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How to prepare a cold chain for looming COVID-19 demands

11/5/2020

image of Mahesh VeerinaBy Mahesh Veerina, Cloudleaf President and CEO

This article was originally published at www.pharmaceuticalcommerce.com on September 25, 2020.

A smooth distribution process for approved vaccines for COVID-19  will require successful product storage and packaging, seamless cold chain transit, accurate shipping, and reliable storage solutions at the point of care. A kink in the process, such as cold transport issues or logistics delays, could spell disaster for vaccine distribution.

Two main cold chain challenges need to be solved quickly to enable effective distribution of a COVID-19 vaccine.

1. Temperature excursions. The biologics supply chain is rife with challenges, ranging from preventing temperature excursions to achieving 100% compliance with FDA regulations. As the drive to develop more innovative drugs accelerates, the need for reliable temperature-controlled supply chains has become a critical priority. According to the IQVIA Institute for Human Data Science, the biopharma industry loses $35 billion annually as a result of temperature-control failures across supply chains. These jeopardize drug quality and stability, as well as compliance for products that are shipped globally.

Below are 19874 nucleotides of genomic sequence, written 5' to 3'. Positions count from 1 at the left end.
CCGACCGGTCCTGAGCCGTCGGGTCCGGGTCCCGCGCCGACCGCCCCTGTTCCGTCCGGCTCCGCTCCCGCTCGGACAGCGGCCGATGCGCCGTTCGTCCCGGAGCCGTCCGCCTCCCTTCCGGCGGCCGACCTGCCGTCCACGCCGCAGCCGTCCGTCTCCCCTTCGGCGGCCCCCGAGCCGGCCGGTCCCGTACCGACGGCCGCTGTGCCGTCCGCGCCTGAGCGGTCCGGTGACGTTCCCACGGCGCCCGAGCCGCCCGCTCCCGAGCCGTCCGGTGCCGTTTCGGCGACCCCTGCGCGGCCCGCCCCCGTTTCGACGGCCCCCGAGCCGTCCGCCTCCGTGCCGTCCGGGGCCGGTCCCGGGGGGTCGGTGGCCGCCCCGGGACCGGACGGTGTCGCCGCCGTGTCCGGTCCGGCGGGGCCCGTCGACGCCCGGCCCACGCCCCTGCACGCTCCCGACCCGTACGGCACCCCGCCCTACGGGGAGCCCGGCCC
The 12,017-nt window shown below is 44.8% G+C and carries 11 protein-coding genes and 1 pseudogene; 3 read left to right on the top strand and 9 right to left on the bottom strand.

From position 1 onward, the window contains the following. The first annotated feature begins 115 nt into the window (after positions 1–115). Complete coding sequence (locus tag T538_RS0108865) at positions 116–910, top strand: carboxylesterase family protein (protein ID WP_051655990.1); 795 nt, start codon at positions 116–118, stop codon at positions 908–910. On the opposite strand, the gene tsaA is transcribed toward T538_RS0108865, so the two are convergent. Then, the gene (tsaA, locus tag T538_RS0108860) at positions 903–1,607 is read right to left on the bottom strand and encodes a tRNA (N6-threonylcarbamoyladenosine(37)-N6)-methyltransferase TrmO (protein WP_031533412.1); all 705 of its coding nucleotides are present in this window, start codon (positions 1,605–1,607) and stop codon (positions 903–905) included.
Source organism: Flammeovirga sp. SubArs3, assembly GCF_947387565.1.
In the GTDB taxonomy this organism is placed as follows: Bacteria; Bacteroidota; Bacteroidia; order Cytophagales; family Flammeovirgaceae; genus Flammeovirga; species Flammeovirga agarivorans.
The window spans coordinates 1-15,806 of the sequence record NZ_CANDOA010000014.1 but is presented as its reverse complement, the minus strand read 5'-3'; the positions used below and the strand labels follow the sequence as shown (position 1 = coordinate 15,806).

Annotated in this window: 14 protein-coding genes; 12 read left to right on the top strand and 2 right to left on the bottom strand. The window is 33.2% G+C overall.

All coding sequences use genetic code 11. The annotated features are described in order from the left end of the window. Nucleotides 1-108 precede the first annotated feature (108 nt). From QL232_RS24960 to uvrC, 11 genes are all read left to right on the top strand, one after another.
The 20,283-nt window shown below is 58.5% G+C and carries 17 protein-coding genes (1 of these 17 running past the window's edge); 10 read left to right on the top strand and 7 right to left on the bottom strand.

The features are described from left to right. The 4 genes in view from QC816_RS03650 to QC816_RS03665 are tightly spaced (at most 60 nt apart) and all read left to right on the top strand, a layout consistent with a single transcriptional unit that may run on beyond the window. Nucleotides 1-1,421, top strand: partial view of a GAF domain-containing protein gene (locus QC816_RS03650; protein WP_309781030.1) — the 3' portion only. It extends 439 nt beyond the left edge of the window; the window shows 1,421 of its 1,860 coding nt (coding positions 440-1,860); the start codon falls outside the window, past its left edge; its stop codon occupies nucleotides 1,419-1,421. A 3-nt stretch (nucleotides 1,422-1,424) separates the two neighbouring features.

2. Lack of visibility into the cold chain. Companies need specific information about the condition, timing, and location of products, raw materials, and product subcomponents based on real-time data. What’s the real-time location, temperature, and humidity data for perishable products? Have perishable ingredients degraded in a container stuck at a port? Did time-sensitive biomedical material end up in quarantine? How will these factors impact product delivery times? What can be done to remediate these situations? This level of oversight is crucial to improving velocity through points of congestion in the supply chain. Armed with this kind of detailed data and actionable intelligence, pharma companies can focus on prioritizing what is moving out, know when products move through congestion points, and leverage this data to re-route.

Optimizing the cold chain